I did not feel sleepy during the Sundown run as the adrenaline of the race kept me going. Besides, there were enough other ‘distractors’ for me to not focus on sleeping, such as managing the pain, checking my pace, and of course the beautiful scenery of Changi, East Coast Park, and Gardens by the Bay at night!
How did you adjust your diet and energy intake requirements, in order to prepare for the Sundown race?
During weeks of increased mileage, I increased my calorie intake and included more carbohydrate rich foods. I did not follow a fixed diet, but preferred soups as they were easier to stomach and provided the protein, minerals and hydration essential for recovery. I also ate a lot of fresh fruits and vegetables.
What is the difference between training for a full marathon and an ultra-marathon?
Both involve lots of running. A longer race would inevitably require more running, but that to me would be the main difference. When increasing mileage, do so gradually, consider reducing the pace of the runs to avoid over-use injuries, and eat foods with high nutritional value to help the immune system recover. Races that are a lot longer than the marathon might require runners to eat solid food on the go, so getting comfortable with energy gels, bars or other forms of nutrition might become part of the training. Chaffing, abrasion wounds as a result of long periods of friction between gear and skin, is another factor to take preventive measures against. Experiment with lubricants and materials during your long runs to see what works for you. Other considerations include the environment and terrain of the ultra-marathon. For example, it would be good to do more running on trails if the ultra-marathon you are attempting is off-road or hilly.
Roughly how much running would you recommend a person to do, before they tackle their first ultra-marathon?
Weekly mileage and distance of your longest training run are two important factors in the preparation for an ultra-marathon. However, it is impossible to pin-point a minimum standard, as everyone starts with a different fitness level and each one has different objectives. Someone once said that the longer you’ve been running, the more chance you have of completing an ultra-marathon. Based on my personal experience, I would advise someone to continue with regular marathon training, but gradually increase the time spent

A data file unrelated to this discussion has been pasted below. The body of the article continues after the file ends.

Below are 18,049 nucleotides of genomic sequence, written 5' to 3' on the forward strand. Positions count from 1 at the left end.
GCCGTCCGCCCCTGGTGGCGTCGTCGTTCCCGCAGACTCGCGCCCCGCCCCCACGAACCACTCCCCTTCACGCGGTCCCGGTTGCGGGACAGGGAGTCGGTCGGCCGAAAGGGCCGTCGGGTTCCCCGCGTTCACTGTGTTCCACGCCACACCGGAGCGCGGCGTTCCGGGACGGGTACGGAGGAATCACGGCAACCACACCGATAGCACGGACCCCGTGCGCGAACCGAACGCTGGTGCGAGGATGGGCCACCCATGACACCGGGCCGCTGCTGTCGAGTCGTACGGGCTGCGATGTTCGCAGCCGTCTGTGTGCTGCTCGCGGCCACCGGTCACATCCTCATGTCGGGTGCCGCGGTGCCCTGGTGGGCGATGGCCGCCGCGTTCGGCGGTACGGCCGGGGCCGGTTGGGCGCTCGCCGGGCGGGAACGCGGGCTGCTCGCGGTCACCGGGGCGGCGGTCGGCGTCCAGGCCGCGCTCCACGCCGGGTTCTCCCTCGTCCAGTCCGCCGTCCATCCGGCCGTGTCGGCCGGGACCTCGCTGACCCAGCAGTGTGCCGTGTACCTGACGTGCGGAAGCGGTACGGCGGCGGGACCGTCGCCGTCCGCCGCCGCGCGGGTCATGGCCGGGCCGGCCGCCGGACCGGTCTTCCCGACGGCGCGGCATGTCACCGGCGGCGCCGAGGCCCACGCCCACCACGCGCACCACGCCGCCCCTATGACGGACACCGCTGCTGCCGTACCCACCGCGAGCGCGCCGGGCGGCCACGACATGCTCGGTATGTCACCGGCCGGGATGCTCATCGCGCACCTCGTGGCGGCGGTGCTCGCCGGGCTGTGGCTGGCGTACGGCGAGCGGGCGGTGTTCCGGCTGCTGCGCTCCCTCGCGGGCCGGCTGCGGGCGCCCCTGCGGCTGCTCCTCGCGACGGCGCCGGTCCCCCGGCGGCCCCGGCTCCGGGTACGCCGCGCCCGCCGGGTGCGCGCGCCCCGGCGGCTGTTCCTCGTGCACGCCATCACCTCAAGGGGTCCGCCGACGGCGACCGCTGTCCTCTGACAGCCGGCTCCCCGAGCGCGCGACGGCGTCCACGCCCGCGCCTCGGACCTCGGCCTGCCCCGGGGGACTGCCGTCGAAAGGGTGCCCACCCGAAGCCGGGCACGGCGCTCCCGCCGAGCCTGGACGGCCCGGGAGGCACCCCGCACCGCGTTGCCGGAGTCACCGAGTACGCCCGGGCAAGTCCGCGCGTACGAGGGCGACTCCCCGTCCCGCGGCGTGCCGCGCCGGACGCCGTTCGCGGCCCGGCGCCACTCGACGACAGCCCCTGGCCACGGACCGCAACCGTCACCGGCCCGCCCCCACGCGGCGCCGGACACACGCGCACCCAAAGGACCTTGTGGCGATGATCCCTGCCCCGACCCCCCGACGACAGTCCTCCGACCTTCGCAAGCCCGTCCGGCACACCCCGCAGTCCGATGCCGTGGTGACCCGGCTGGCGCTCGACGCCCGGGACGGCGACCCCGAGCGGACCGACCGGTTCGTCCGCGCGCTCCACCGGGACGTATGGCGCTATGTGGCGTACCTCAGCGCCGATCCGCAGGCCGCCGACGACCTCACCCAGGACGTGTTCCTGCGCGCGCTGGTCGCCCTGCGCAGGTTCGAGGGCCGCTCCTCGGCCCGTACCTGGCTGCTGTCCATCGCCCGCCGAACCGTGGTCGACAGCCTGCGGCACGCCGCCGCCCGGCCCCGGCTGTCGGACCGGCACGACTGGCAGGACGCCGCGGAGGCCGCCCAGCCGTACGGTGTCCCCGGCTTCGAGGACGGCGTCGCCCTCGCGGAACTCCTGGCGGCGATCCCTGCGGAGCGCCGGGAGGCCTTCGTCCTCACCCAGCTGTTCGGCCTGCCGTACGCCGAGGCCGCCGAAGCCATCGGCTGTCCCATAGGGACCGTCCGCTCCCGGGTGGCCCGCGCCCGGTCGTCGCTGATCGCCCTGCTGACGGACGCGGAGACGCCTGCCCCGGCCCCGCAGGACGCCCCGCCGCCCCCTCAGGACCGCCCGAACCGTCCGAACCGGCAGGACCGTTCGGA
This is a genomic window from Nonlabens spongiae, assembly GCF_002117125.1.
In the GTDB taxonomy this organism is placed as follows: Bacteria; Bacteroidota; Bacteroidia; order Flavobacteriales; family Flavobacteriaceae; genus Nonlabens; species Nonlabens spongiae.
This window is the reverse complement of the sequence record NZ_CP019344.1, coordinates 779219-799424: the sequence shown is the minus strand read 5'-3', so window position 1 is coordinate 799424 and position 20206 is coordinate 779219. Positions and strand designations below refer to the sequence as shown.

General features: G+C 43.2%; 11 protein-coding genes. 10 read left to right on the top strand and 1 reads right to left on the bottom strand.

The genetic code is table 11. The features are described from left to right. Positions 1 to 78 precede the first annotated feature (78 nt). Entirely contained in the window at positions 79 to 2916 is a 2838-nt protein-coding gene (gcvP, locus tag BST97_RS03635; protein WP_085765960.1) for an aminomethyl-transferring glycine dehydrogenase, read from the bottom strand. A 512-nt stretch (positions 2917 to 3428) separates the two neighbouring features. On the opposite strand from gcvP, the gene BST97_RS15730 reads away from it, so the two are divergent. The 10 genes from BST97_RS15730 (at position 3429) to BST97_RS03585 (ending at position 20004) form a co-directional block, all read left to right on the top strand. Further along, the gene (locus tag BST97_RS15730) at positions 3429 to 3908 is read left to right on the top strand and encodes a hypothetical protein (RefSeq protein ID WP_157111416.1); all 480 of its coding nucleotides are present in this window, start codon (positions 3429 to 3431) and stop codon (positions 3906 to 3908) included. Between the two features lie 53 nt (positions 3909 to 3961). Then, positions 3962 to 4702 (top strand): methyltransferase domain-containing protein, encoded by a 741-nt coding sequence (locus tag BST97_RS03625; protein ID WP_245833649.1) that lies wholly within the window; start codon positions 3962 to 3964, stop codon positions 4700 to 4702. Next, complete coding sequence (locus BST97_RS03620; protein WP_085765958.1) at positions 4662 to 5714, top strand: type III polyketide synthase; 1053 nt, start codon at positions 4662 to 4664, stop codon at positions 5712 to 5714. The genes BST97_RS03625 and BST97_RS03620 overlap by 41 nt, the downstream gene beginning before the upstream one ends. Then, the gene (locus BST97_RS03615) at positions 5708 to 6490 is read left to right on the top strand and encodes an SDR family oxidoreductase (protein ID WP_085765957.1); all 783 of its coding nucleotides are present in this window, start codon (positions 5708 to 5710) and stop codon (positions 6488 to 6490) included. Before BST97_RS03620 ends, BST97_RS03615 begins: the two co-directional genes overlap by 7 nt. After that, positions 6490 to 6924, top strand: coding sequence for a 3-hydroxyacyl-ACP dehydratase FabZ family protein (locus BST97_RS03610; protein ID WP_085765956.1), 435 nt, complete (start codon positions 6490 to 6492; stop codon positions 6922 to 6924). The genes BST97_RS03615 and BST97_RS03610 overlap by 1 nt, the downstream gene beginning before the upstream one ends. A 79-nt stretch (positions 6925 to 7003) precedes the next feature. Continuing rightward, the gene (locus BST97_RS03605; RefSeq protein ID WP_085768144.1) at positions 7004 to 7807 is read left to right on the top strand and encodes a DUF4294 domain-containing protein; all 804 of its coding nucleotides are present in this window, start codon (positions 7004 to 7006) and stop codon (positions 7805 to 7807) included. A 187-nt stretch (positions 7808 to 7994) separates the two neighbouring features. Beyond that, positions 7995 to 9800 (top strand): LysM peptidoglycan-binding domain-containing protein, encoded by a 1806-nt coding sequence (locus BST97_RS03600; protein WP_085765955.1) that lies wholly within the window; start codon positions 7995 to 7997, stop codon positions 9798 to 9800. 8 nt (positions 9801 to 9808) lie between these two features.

on your feet during the weekly long runs to match the time projected to complete the ultra. For example, if the distance would likely take me 15 hours to finish, I might want to incorporate a six to seven hour session, which need not be continuous running and may involve breaks or brisk walking.
One of the ways to figure out a training plan is to find someone of a similar fitness level who has completed an ultra and learn from their experience. There are also plenty of resources online with regards to completing your first ultra-marathon. I have learnt a lot through the reading materials I find on the Internet.
How do you juggle your work and family life with your strict training regime for the Sundown Ultra Marathon?
My training plans are very flexible, and I fit in runs according to how much time I have. With a bit of prior planning, I am able to incorporate runs during my commutes between home and work or between appointments. Having a supportive family has also been critical as family plans are made with training and racing in mind. With regards to time management, I try to be disciplined enough to cut out things in my schedule that do not match my main priorities.
What are some tips for long distance and ultra-marathon running that you can share with readers?
First you have to enjoy it. Learn to appreciate the solitude and time for reflection. Enjoy the company you’re with as well, as running is a perfect opportunity to get to know people better. Secondly, choose a distance that allows you to maintain a consistent and regular running routine. Improving running fitness takes patience and no one session can reap more benefits than a sustained period of regular training.
Want More Tips From Top Runners